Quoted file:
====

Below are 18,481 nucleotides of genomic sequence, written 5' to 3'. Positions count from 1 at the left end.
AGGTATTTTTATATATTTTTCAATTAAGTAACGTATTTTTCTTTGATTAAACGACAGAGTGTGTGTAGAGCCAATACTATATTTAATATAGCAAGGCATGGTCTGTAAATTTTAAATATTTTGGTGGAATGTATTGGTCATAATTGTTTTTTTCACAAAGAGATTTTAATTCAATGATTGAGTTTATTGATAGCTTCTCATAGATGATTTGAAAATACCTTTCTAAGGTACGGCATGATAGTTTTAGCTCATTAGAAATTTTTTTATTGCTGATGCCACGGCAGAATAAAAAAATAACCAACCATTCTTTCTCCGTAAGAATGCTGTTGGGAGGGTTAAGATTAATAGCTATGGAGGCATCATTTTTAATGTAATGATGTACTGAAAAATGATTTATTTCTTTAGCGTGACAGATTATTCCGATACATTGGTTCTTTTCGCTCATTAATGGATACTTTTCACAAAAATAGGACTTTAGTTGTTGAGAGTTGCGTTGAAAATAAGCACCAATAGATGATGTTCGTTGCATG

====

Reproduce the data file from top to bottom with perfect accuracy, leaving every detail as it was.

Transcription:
Below are 18,481 nucleotides of genomic sequence, written 5' to 3'. Positions count from 1 at the left end.
AGGTATTTTTATATATTTTTCAATTAAGTAACGTATTTTTCTTTGATTAAACGACAGAGTGTGTGTAGAGCCAATACTATATTTAATATAGCAAGGCATGGTCTGTAAATTTTAAATATTTTGGTGGAATGTATTGGTCATAATTGTTTTTTTCACAAAGAGATTTTAATTCAATGATTGAGTTTATTGATAGCTTCTCATAGATGATTTGAAAATACCTTTCTAAGGTACGGCATGATAGTTTTAGCTCATTAGAAATTTTTTTATTGCTGATGCCACGGCAGAATAAAAAAATAACCAACCATTCTTTCTCCGTAAGAATGCTGTTGGGAGGGTTAAGATTAATAGCTATGGAGGCATCATTTTTAATGTAATGATGTACTGAAAAATGATTTATTTCTTTAGCGTGACAGATTATTCCGATACATTGGTTCTTTTCGCTCATTAATGGATACTTTTCACAAAAATAGGACTTTAGTTGTTGAGAGTTGCGTTGAAAATAAGCACCAATAGATGATGTTCGTTGCATG